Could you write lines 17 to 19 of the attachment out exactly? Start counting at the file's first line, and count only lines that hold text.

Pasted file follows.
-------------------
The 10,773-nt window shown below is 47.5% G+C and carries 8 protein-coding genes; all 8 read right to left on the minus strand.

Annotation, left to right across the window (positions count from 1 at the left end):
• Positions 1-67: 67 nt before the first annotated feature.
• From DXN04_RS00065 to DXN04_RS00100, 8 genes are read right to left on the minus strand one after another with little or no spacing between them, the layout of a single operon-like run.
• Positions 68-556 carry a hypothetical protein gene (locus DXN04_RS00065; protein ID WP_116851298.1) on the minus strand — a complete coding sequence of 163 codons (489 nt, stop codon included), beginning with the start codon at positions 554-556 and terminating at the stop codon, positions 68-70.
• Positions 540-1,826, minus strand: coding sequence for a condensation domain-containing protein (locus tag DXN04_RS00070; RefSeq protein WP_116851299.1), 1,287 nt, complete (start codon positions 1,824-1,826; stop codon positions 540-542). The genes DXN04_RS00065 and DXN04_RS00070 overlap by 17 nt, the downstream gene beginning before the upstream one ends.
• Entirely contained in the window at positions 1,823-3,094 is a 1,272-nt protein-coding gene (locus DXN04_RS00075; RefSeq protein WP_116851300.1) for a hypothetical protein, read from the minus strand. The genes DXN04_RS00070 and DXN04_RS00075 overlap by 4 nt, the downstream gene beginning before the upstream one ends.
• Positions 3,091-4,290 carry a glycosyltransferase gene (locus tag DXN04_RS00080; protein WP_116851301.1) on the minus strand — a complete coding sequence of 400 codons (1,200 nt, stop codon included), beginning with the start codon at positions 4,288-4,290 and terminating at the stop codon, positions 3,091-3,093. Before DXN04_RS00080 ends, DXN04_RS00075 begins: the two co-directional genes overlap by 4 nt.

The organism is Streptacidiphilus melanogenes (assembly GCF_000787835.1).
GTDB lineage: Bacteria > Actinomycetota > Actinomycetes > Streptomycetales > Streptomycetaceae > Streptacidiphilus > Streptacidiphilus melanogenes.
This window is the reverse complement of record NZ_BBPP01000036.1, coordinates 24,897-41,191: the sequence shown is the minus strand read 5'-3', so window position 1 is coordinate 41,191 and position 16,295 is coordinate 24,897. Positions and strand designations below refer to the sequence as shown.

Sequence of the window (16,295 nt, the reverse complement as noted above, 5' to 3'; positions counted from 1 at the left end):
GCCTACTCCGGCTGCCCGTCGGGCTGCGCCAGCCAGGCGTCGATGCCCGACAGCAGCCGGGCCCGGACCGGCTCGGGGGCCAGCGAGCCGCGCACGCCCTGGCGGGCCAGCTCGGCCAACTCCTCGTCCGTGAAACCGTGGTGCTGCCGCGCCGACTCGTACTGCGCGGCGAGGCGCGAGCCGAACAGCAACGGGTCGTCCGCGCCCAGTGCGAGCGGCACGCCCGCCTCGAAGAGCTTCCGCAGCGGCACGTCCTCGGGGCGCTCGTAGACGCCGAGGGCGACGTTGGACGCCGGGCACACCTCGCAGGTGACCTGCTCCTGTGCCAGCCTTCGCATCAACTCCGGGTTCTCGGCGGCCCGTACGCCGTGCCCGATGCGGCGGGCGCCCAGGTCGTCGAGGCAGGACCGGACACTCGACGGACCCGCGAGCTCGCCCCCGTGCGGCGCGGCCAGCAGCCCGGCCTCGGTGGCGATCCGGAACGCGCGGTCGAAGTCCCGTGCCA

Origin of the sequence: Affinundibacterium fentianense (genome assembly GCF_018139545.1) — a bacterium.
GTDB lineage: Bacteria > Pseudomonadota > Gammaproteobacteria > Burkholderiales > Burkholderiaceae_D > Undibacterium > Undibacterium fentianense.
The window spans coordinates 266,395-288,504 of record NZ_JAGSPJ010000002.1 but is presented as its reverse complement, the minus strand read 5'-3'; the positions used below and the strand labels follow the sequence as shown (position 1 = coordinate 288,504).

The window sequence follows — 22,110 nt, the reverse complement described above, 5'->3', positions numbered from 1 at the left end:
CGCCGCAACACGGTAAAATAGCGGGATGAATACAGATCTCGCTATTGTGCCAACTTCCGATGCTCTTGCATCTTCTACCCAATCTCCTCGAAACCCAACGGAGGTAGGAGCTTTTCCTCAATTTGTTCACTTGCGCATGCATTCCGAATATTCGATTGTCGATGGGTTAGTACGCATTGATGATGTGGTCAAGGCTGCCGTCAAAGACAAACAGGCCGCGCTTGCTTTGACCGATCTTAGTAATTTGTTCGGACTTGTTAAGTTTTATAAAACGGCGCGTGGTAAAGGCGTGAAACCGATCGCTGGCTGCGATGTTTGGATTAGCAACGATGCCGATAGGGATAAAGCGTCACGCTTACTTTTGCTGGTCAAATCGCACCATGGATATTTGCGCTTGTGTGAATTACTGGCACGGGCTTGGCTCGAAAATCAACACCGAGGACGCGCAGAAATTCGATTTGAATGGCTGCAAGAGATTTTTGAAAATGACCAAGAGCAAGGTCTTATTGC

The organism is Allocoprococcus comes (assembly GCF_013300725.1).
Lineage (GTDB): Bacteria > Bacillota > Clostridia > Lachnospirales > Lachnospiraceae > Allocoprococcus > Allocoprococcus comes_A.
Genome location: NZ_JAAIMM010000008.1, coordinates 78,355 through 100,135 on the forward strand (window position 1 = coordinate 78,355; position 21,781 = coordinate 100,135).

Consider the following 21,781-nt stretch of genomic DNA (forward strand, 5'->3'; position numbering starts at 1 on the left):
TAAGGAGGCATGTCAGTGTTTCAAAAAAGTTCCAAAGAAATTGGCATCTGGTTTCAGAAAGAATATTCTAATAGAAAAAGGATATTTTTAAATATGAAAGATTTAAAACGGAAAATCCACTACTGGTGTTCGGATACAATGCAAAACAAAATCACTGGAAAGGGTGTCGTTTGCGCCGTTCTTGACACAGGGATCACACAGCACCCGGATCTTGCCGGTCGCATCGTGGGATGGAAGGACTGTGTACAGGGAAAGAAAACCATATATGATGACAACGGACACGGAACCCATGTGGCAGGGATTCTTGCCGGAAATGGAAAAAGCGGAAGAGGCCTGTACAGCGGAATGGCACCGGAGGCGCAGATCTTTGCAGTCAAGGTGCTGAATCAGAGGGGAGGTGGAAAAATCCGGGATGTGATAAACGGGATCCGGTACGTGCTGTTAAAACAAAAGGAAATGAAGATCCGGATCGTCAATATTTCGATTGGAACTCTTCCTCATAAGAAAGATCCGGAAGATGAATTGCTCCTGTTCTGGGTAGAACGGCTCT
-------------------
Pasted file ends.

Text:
The window sequence follows — 22,110 nt, the reverse complement described above, 5'->3', positions numbered from 1 at the left end:
CGCCGCAACACGGTAAAATAGCGGGATGAATACAGATCTCGCTATTGTGCCAACTTCCGATGCTCTTGCATCTTCTACCCAATCTCCTCGAAACCCAACGGAGGTAGGAGCTTTTCCTCAATTTGTTCACTTGCGCATGCATTCCGAATATTCGATTGTCGATGGGTTAGTACGCATTGATGATGTGGTCAAGGCTGCCGTCAAAGACAAACAGGCCGCGCTTGCTTTGACCGATCTTAGTAATTTGTTCGGACTTGTTAAGTTTTATAAAACGGCGCGTGGTAAAGGCGTGAAACCGATCGCTGGCTGCGATGTTTGGATTAGCAACGATGCCGATAGGGATAAAGCGTCACGCTTACTTTTGCTGGTCAAATCGCACCATGGATATTTGCGCTTGTGTGAATTACTGGCACGGGCTTGGCTCGAAAATCAACACCGAGGACGCGCAGAAATTCGATTTGAATGGCTGCAAGAGATTTTTGAAAATGACCAAGAGCAAGGTCTTATTGC

The organism is Allocoprococcus comes (assembly GCF_013300725.1).